A quarter mile off the rocky beach and 75 feet underwater I’m hunting for the pilothouse. Sucked off the Madeira’s deck when she sank, it lies farther down the rubble slope, standing upright without a roof, its binnacle still in place, as if charting a course for deeper water. But I can’t find it. I’ve spent too much time exploring the winches on the twisted foredeck and my air is getting low so I ascend to the surface. The blinding sunshine feels good on my face after half an hour in 45-degree water and I float on my back for a moment before starting the long swim for shore. The pilothouse will have to wait for another year and another dive.
The Great Lakes have long been an artery from the heart of the United States to the coast. Five lakes connected by locks and rivers create a waterway from Duluth, Minnesota to the Atlantic and ships have plied these waters since the early 1800s. But with its short-frequency wave action and sometimes-brutal weather, navigating the lakes is not without risk. Big freighters run the gauntlet of wind and weather from March to December, hauling ore, cement and grains from the wheat fields and Iron Range to the blast furnaces and mills of Detroit, Gary, or further on to Europe. Most of the time the big boats do fine, sailing in the lee of the headlands, hiding in sheltered bays when the storms pass. But not always. The lakes are riddled with the remains of well over 6,000 shipwrecks which have claimed over 30,000 lives.
The 436-foot Madeira was a schooner barge that sank in November of 1905, during one of the worst storms Lake Superior has ever seen. The Mataafa Storm, as it was known, produced wind speeds as high as 70 mph and huge waves, while dumping snow and sleet on the sailors who braved it. 29 ships were lost during the two-day storm, and 36 lives lost, including the Madeira’s first mate. So costly and violent was the Mataafa Storm that it prompted the US Coast Guard to build a lighthouse on the cliff above where the Madeira sank. Today, tourists climb the stairs to the top of the lighthouse while divers brave the cold waters to visit the wreck below.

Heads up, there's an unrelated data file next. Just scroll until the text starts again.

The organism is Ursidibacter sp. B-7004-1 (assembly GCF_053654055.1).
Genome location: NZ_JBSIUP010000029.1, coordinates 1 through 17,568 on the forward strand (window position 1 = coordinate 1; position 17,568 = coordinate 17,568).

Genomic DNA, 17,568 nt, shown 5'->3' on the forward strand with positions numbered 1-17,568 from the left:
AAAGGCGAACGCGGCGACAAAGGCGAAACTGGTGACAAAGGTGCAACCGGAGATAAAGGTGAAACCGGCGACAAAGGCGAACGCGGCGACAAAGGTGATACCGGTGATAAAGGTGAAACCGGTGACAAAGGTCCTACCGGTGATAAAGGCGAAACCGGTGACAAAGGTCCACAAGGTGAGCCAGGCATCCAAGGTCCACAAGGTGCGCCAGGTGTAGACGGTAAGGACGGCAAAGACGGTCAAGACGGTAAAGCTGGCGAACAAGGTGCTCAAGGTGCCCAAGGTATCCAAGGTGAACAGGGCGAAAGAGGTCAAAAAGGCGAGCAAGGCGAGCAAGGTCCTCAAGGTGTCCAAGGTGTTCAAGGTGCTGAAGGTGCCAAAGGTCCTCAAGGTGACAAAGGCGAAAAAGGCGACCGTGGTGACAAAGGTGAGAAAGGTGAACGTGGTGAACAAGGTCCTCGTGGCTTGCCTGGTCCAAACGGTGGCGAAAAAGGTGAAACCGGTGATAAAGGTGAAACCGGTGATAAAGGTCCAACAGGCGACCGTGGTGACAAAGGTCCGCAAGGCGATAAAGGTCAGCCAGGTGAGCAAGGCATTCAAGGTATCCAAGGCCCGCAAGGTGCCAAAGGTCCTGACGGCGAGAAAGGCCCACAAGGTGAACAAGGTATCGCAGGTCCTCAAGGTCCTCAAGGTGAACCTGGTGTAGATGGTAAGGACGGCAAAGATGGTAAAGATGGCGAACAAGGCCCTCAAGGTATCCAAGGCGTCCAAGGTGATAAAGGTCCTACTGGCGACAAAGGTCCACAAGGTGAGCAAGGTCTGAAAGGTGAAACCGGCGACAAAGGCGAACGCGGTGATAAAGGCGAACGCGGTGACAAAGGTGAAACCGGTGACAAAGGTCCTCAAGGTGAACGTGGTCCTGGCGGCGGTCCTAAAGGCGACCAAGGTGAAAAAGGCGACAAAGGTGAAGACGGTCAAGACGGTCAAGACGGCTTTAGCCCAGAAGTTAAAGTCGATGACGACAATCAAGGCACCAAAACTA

Shipwreck diving has a macabre element to it. Wrecks are often grave sites, the result of great tragedy and symbols not only of man’s hubris and errors in judgment but also his bravery and ingenuity. They have a mysterious pull, these giant complicated structures hidden from plain sight, resting in a place they aren’t meant to be. The cold waters found in Lakes Superior, Michigan, Huron, Erie and Ontario inhibit the growth of marine organisms that consume wooden wrecks, while the lack of salt means no rust. These factors conspire to effectively preserve a three-dimensional archive of maritime history at the bottom of the lakes. Diving on a Great Lakes shipwreck is often like seeing a ship the way she looked the day she went down. For those willing to tolerate very cold water and don an astronaut’s worth of life-sustaining equipment, the Great Lakes are as good or better than almost anywhere else in the world — Truk Lagoon, Scapa Flow, anywhere.
Analog Reliability Meets State of the Art Details in the TUDOR Pelagos
While most divers these days opt for a digital dive computer, there’s still room for a dive watch on your other wrist; analog still wins when it comes to timing swim distances, surface intervals and decompression stops. TUDOR has been building dive watches since 1954 and Pelagos is the latest in that long lineage. The “snowflake” hour hand and blue dial have historical precedence in the watches TUDOR built for the French Navy beginning in the 1960s, but a titanium and steel case and innovative spring-loaded clasp that expands over a drysuit sleeve are state of the art. Inside ticks the caliber MT5612, one of TUDOR’s first in-house movements, with a silicon hairspring unaffected by magnetism. Pelagos is rated to over 1,600 feet of water pressure — twice as deep as any wreck found in the Great Lakes.